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Scam Targets Borrowers of Payday Loans

[Aug 10, 2009.]

 

The Better Business Bureau (BBB) has issued a warning about phony debt collectors harassing people about payday loans. The callers claim that people have defaulted on payday loans and threaten them with jail time unless they pay up. Here's what to know about this latest scam and how to avoid becoming a victim.

No Credit Check Loans

Many people who are struggling financially turn to no credit check loans from payday lenders to help pay bills in between paychecks. Borrowers write a check against the loan, which will be cashed on their payday. If they can't pay back the loan, they can either roll it over into another high interest loan or end up defaulting on it.

Victims Threatened by Fake Organizations

The current scam involves callers who claim to be lawyers with the "“Financial Accountability Association” or the “Federal Legislation of Unsecured Loans,” neither of which is a legitimate organization. They threaten to have the person arrested unless he or she pays as much as $1,000 by wire or by giving bank account or credit card numbers. They also threaten to have the person extradited to California within the hour to stand trial. Some of the calls have originated from the following phone numbers: 949-468-5107, 415-200-0274, 415-200-0274, 213-784-5745, and 408-715-1614.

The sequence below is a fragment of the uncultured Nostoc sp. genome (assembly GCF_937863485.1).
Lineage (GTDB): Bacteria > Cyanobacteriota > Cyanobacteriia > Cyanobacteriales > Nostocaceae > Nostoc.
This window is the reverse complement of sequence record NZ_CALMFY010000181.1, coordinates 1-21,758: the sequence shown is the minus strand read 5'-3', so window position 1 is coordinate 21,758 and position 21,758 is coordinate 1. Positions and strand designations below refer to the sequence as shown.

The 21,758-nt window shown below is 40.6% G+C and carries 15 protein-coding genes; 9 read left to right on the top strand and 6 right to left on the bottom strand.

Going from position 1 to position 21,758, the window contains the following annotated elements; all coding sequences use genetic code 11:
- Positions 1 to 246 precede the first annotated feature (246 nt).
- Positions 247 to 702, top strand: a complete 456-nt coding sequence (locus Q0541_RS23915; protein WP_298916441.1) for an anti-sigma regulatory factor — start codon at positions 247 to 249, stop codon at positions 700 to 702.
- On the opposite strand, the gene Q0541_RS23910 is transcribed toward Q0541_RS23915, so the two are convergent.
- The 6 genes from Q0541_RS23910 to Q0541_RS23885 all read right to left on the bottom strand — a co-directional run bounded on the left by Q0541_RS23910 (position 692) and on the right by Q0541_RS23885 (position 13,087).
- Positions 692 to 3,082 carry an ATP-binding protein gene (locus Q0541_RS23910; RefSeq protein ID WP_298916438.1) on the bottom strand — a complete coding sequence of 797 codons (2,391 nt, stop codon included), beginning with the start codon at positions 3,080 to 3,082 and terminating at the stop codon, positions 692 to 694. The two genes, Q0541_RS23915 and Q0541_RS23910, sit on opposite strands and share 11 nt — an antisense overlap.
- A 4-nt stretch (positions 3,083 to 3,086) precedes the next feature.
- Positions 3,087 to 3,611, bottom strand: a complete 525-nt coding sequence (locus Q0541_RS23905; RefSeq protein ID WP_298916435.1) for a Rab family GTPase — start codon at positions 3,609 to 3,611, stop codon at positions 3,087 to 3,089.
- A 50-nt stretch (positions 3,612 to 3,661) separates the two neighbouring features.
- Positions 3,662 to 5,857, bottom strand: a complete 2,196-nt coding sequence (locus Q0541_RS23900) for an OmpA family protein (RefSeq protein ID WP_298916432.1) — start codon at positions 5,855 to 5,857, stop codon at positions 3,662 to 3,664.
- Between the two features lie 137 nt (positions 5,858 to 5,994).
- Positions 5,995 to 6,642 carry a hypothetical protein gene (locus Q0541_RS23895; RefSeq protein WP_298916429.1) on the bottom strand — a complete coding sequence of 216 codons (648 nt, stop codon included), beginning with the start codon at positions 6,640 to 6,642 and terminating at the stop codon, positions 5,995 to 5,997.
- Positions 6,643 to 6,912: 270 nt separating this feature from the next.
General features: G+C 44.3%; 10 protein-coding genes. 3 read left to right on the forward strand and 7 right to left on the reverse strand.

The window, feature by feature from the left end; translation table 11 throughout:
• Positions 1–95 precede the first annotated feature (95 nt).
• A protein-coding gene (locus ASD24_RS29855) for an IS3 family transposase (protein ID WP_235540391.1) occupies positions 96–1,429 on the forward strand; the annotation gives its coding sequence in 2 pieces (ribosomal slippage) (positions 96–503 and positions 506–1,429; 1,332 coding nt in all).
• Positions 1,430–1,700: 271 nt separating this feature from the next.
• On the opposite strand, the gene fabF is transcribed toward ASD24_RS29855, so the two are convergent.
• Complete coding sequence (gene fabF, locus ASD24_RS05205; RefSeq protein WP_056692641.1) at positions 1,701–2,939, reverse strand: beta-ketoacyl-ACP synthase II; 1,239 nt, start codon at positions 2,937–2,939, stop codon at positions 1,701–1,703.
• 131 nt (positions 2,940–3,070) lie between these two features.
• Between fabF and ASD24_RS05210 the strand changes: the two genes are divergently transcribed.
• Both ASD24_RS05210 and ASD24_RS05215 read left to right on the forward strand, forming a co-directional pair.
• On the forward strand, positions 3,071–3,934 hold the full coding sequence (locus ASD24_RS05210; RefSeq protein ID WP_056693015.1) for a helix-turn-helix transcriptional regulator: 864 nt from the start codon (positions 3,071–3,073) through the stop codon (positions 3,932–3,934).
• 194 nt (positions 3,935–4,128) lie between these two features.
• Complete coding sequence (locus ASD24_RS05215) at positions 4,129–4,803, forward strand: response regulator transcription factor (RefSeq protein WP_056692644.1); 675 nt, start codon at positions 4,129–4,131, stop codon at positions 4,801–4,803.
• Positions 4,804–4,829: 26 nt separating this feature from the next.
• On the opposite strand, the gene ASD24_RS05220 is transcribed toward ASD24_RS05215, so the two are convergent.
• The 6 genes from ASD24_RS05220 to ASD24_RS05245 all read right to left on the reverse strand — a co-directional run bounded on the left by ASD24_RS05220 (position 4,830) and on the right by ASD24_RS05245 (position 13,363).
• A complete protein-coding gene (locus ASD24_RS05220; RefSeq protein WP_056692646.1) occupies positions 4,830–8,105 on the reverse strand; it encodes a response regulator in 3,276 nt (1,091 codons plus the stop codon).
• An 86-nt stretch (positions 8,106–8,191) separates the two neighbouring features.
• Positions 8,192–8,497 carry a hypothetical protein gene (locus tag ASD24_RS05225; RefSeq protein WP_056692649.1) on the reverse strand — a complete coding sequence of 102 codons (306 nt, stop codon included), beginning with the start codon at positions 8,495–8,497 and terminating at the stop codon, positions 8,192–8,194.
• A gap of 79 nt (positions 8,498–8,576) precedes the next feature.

Scammers Have Access to Personal Information

Various types of phone scams have been around for a long time, but in this case the callers seem to have a lot of personal information about consumers, which may make the calls seem more credible to people. In some cases, scammers have had numbers for the victim's Social Security card, old bank accounts, and driver's license. They also have had employment information, old addresses, and names of family and friends. 

“Because the scammers have so much information about potential victims, BBB is concerned that this may be the result of a data breach,” said Steve Cox, spokesperson for the BBB.

Consumers Need to Protect Themselves

So what should people do if they receive a call from a person claiming to be a debt collector?  They should:

—Ask for official documentation of the alleged debt

—Avoid providing any personal information over the phone until they know that they are dealing with a legitimate company.

—Avoid calling numbers provided by the unknown caller and only use phone numbers listed in their monthly statements or in their creditor's terms of agreement

File a Complaint

Anyone who is being targeted by a loan scam can contact the BBB to file a complaint. They can also file a complaint with the Federal Trade Commission.

 

About Author:

Francine L. Huff is a freelance journalist and the author of The 25-Day Money Makeover for Women. She has appeared on a variety of TV and radio shows.

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